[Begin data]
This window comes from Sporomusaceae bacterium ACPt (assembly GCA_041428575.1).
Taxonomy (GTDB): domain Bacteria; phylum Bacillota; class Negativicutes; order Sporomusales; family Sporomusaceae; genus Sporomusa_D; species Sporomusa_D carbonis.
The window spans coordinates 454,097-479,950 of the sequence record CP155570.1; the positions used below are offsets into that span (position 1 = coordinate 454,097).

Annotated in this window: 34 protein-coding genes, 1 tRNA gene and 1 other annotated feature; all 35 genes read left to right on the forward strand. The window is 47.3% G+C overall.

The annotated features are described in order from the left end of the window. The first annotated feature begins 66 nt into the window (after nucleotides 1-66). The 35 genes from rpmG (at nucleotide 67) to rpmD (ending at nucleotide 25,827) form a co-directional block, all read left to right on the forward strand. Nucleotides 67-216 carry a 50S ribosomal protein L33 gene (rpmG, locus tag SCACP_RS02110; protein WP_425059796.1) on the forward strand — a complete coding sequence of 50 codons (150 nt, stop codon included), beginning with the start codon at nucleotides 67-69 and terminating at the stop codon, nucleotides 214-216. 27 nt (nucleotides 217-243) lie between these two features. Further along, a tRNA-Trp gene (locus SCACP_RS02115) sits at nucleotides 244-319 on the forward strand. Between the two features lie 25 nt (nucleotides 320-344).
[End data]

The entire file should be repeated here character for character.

This window comes from Sporomusaceae bacterium ACPt (assembly GCA_041428575.1).
Taxonomy (GTDB): domain Bacteria; phylum Bacillota; class Negativicutes; order Sporomusales; family Sporomusaceae; genus Sporomusa_D; species Sporomusa_D carbonis.
The window spans coordinates 454,097-479,950 of the sequence record CP155570.1; the positions used below are offsets into that span (position 1 = coordinate 454,097).

Annotated in this window: 34 protein-coding genes, 1 tRNA gene and 1 other annotated feature; all 35 genes read left to right on the forward strand. The window is 47.3% G+C overall.

The annotated features are described in order from the left end of the window. The first annotated feature begins 66 nt into the window (after nucleotides 1-66). The 35 genes from rpmG (at nucleotide 67) to rpmD (ending at nucleotide 25,827) form a co-directional block, all read left to right on the forward strand. Nucleotides 67-216 carry a 50S ribosomal protein L33 gene (rpmG, locus tag SCACP_RS02110; protein WP_425059796.1) on the forward strand — a complete coding sequence of 50 codons (150 nt, stop codon included), beginning with the start codon at nucleotides 67-69 and terminating at the stop codon, nucleotides 214-216. 27 nt (nucleotides 217-243) lie between these two features. Further along, a tRNA-Trp gene (locus SCACP_RS02115) sits at nucleotides 244-319 on the forward strand. Between the two features lie 25 nt (nucleotides 320-344).